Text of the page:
John Brown's Body: Slavery, Violence, and the Culture of War

Article excerpt

UVA FACULTY BOOKS John Brown's Body: Slavery, Violence, and the Culture of War, by Franny Nudelman, North Carolina, September 2004. $49.95 cloth, $19.95 paper

One of the chief ideological struggles for any nation in war time takes place over the meaning assigned to the dead. Since the spectacle of mass death threatens to derail a war-prosecuting nation's agenda on many levels, the culture of a war-making state must somehow attach positive meanings to the violent death of its citizens. Drawing parallels between the treatment of the Union dead and the treatment of the bodies of the disenfranchised (blacks, Native Americans, and the poor), both claimed in the name of the state or of science, John Brown's Body questions the idealization of violent death put forth by Civil War era politicians, writers and artists.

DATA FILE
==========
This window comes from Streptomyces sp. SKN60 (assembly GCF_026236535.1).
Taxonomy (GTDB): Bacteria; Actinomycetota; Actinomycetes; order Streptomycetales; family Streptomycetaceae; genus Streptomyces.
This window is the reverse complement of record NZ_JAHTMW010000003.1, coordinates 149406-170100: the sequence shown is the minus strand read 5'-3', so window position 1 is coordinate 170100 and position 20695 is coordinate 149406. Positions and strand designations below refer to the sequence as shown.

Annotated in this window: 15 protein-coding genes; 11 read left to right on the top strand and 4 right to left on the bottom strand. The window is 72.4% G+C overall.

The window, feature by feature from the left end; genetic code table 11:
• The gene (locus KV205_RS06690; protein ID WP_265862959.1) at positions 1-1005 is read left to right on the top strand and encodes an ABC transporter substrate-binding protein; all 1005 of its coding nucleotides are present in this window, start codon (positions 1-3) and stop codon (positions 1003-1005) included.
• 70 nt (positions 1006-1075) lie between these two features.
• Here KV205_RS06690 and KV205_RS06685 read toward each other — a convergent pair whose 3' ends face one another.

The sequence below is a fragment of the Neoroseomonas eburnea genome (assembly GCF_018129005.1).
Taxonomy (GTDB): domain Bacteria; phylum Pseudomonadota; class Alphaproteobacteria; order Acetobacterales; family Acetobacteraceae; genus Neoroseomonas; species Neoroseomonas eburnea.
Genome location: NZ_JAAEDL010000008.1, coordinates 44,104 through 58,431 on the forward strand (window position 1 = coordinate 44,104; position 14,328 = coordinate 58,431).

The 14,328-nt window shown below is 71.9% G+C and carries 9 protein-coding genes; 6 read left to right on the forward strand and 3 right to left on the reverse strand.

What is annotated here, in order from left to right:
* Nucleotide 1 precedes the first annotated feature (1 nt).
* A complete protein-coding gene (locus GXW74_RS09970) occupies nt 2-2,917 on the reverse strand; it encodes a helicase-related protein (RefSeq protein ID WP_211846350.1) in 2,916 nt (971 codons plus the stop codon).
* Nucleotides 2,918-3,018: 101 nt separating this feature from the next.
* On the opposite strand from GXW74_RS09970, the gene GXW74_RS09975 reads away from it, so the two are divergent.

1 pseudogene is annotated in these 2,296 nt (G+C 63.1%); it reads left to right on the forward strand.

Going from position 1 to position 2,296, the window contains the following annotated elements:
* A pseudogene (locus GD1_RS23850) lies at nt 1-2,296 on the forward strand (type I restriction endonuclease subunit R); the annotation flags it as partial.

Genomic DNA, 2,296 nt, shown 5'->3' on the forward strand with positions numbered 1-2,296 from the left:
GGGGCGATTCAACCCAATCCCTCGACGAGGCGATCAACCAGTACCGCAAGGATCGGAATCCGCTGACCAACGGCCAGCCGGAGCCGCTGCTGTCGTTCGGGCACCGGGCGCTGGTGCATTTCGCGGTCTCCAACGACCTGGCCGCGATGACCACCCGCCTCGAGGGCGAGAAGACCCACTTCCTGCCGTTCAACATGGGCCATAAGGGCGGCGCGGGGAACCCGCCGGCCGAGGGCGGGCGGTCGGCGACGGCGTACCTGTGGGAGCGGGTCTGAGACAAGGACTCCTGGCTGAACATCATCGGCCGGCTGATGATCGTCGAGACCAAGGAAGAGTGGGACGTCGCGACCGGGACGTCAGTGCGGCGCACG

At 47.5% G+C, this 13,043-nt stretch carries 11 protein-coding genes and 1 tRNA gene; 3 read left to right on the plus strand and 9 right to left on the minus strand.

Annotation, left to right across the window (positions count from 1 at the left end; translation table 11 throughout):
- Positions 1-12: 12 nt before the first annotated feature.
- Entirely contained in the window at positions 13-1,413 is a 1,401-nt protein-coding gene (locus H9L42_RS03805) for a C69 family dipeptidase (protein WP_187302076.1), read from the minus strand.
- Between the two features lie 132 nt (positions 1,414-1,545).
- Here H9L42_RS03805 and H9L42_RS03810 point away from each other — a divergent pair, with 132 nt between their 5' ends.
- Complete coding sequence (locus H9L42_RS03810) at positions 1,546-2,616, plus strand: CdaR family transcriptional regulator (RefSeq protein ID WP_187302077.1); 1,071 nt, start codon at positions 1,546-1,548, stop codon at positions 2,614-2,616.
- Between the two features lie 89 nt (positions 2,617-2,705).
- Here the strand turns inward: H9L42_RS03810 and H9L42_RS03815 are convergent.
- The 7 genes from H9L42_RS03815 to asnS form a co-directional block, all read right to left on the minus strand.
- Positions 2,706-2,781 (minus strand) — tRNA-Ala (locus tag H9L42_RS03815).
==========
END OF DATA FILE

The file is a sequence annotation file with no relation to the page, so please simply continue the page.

The virtues of this book are many. It is rare to find an academic book so clearly written, and this topic could not be more timely both for Civil War studies and contemporary American cultural studies. Nudelman's main strength, however, lies in her sensitive readings of texts, images, and objects, often accomplished through careful comparison/contrast. The first chapter considers the execution of anti-slavery insurgents such as Nat Turner and John Brown, the fate of their corpses, and the ultimate struggle over the meaning of their deaths. …